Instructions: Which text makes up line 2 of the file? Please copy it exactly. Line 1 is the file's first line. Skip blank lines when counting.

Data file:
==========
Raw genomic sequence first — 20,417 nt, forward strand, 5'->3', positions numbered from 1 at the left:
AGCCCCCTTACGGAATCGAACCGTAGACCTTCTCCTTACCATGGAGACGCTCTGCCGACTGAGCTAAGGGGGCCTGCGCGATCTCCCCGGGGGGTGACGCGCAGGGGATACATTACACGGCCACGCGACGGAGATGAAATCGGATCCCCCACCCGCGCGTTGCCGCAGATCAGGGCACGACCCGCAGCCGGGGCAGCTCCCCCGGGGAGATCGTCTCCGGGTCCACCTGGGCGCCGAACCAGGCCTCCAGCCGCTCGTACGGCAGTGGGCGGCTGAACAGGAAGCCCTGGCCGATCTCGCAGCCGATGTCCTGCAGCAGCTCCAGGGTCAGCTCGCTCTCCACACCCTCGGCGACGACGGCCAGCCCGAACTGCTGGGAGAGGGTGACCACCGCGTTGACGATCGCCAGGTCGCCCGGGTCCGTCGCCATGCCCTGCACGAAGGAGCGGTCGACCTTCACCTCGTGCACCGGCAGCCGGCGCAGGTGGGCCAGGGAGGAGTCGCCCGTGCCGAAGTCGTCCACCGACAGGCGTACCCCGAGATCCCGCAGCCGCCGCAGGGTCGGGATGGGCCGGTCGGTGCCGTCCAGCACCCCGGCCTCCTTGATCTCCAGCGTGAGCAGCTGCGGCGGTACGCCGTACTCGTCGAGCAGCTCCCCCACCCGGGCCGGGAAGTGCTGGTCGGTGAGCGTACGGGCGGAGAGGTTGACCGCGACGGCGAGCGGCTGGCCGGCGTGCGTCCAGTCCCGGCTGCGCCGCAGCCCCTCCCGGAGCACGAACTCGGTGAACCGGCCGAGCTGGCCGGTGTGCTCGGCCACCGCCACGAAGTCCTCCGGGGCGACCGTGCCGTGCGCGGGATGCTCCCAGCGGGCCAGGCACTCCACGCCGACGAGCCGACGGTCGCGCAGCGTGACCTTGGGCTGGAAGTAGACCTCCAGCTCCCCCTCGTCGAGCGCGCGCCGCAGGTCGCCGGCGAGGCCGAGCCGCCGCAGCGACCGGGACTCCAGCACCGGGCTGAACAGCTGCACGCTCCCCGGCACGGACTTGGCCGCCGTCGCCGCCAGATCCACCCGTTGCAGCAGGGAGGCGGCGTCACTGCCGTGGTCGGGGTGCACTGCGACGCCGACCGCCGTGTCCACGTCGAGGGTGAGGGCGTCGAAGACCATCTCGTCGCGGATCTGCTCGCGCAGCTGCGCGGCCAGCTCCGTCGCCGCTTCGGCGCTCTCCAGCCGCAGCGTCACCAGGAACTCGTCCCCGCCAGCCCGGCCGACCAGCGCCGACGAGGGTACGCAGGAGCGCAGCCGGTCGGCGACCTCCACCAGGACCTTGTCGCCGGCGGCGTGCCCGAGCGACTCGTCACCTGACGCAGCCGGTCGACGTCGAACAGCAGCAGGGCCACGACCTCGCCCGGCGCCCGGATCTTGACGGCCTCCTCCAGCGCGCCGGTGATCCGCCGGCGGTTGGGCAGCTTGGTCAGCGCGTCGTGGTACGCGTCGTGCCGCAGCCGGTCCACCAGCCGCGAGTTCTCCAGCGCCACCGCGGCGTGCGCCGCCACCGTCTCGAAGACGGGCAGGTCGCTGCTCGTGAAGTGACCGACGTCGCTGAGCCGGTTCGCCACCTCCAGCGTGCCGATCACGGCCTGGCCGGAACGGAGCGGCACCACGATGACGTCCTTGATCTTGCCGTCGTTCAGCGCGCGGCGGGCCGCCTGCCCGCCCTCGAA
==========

AGCCCCCTTACGGAATCGAACCGTAGACCTTCTCCTTACCATGGAGACGCTCTGCCGACTGAGCTAAGGGGGCCTGCGCGATCTCCCCGGGGGGTGACGCGCAGGGGATACATTACACGGCCACGCGACGGAGATGAAATCGGATCCCCCACCCGCGCGTTGCCGCAGATCAGGGCACGACCCGCAGCCGGGGCAGCTCCCCCGGGGAGATCGTCTCCGGGTCCACCTGGGCGCCGAACCAGGCCTCCAGCCGCTCGTACGGCAGTGGGCGGCTGAACAGGAAGCCCTGGCCGATCTCGCAGCCGATGTCCTGCAGCAGCTCCAGGGTCAGCTCGCTCTCCACACCCTCGGCGACGACGGCCAGCCCGAACTGCTGGGAGAGGGTGACCACCGCGTTGACGATCGCCAGGTCGCCCGGGTCCGTCGCCATGCCCTGCACGAAGGAGCGGTCGACCTTCACCTCGTGCACCGGCAGCCGGCGCAGGTGGGCCAGGGAGGAGTCGCCCGTGCCGAAGTCGTCCACCGACAGGCGTACCCCGAGATCCCGCAGCCGCCGCAGGGTCGGGATGGGCCGGTCGGTGCCGTCCAGCACCCCGGCCTCCTTGATCTCCAGCGTGAGCAGCTGCGGCGGTACGCCGTACTCGTCGAGCAGCTCCCCCACCCGGGCCGGGAAGTGCTGGTCGGTGAGCGTACGGGCGGAGAGGTTGACCGCGACGGCGAGCGGCTGGCCGGCGTGCGTCCAGTCCCGGCTGCGCCGCAGCCCCTCCCGGAGCACGAACTCGGTGAACCGGCCGAGCTGGCCGGTGTGCTCGGCCACCGCCACGAAGTCCTCCGGGGCGACCGTGCCGTGCGCGGGATGCTCCCAGCGGGCCAGGCACTCCACGCCGACGAGCCGACGGTCGCGCAGCGTGACCTTGGGCTGGAAGTAGACCTCCAGCTCCCCCTCGTCGAGCGCGCGCCGCAGGTCGCCGGCGAGGCCGAGCCGCCGCAGCGACCGGGACTCCAGCACCGGGCTGAACAGCTGCACGCTCCCCGGCACGGACTTGGCCGCCGTCGCCGCCAGATCCACCCGTTGCAGCAGGGAGGCGGCGTCACTGCCGTGGTCGGGGTGCACTGCGACGCCGACCGCCGTGTCCACGTCGAGGGTGAGGGCGTCGAAGACCATCTCGTCGCGGATCTGCTCGCGCAGCTGCGCGGCCAGCTCCGTCGCCGCTTCGGCGCTCTCCAGCCGCAGCGTCACCAGGAACTCGTCCCCGCCAGCCCGGCCGACCAGCGCCGACGAGGGTACGCAGGAGCGCAGCCGGTCGGCGACCTCCACCAGGACCTTGTCGCCGGCGGCGTGCCCGAGCGACTCGTCACCTGACGCAGCCGGTCGACGTCGAACAGCAGCAGGGCCACGACCTCGCCCGGCGCCCGGATCTTGACGGCCTCCTCCAGCGCGCCGGTGATCCGCCGGCGGTTGGGCAGCTTGGTCAGCGCGTCGTGGTACGCGTCGTGCCGCAGCCGGTCCACCAGCCGCGAGTTCTCCAGCGCCACCGCGGCGTGCGCCGCCACCGTCTCGAAGACGGGCAGGTCGCTGCTCGTGAAGTGACCGACGTCGCTGAGCCGGTTCGCCACCTCCAGCGTGCCGATCACGGCCTGGCCGGAACGGAGCGGCACCACGATGACGTCCTTGATCTTGCCGTCGTTCAGCGCGCGGCGGGCCGCCTGCCCGCCCTCGAA